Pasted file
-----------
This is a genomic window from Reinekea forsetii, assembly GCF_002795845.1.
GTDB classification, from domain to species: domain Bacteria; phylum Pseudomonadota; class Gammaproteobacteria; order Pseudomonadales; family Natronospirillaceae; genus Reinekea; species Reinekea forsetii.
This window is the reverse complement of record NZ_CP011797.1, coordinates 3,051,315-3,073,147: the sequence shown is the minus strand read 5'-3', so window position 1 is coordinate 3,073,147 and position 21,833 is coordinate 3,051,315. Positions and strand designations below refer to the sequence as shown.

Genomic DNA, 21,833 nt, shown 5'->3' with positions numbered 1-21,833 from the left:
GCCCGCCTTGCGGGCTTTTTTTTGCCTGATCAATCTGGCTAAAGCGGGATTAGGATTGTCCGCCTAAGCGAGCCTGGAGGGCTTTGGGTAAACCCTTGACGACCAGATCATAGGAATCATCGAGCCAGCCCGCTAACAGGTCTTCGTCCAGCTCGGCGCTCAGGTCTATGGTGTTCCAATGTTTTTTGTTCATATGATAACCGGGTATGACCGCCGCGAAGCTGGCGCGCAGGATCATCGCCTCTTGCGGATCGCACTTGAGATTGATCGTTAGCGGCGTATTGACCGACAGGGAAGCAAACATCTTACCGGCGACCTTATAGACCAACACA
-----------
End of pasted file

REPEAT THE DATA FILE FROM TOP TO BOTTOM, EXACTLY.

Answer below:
This is a genomic window from Reinekea forsetii, assembly GCF_002795845.1.
GTDB classification, from domain to species: domain Bacteria; phylum Pseudomonadota; class Gammaproteobacteria; order Pseudomonadales; family Natronospirillaceae; genus Reinekea; species Reinekea forsetii.
This window is the reverse complement of record NZ_CP011797.1, coordinates 3,051,315-3,073,147: the sequence shown is the minus strand read 5'-3', so window position 1 is coordinate 3,073,147 and position 21,833 is coordinate 3,051,315. Positions and strand designations below refer to the sequence as shown.

Genomic DNA, 21,833 nt, shown 5'->3' with positions numbered 1-21,833 from the left:
GCCCGCCTTGCGGGCTTTTTTTTGCCTGATCAATCTGGCTAAAGCGGGATTAGGATTGTCCGCCTAAGCGAGCCTGGAGGGCTTTGGGTAAACCCTTGACGACCAGATCATAGGAATCATCGAGCCAGCCCGCTAACAGGTCTTCGTCCAGCTCGGCGCTCAGGTCTATGGTGTTCCAATGTTTTTTGTTCATATGATAACCGGGTATGACCGCCGCGAAGCTGGCGCGCAGGATCATCGCCTCTTGCGGATCGCACTTGAGATTGATCGTTAGCGGCGTATTGACCGACAGGGAAGCAAACATCTTACCGGCGACCTTATAGACCAACACA